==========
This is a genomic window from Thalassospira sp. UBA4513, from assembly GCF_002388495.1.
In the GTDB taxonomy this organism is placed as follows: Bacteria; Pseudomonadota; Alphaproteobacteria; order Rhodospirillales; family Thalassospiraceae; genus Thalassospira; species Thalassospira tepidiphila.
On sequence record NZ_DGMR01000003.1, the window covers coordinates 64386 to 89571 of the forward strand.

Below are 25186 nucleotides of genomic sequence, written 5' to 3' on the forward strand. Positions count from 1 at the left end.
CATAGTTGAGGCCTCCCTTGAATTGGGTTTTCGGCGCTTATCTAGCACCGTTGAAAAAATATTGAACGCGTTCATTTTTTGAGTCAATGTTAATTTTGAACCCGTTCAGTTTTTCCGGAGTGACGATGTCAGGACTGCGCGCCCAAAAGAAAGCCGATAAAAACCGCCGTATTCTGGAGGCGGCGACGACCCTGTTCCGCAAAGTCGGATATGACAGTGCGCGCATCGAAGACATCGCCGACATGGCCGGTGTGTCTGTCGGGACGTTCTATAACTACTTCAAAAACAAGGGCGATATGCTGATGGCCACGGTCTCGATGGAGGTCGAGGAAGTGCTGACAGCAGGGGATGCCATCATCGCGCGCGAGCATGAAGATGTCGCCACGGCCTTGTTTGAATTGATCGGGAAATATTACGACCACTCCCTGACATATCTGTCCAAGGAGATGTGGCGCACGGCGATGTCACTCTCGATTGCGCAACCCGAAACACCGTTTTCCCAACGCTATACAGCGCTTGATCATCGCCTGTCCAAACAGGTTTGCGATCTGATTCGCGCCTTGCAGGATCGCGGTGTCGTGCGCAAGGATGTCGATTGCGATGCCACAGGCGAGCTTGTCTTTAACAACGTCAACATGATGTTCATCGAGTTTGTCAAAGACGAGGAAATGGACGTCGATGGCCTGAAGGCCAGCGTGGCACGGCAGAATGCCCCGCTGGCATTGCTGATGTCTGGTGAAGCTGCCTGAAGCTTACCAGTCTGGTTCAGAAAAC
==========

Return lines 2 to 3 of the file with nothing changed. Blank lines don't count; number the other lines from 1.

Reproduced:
In the GTDB taxonomy this organism is placed as follows: Bacteria; Pseudomonadota; Alphaproteobacteria; order Rhodospirillales; family Thalassospiraceae; genus Thalassospira; species Thalassospira tepidiphila.
On sequence record NZ_DGMR01000003.1, the window covers coordinates 64386 to 89571 of the forward strand.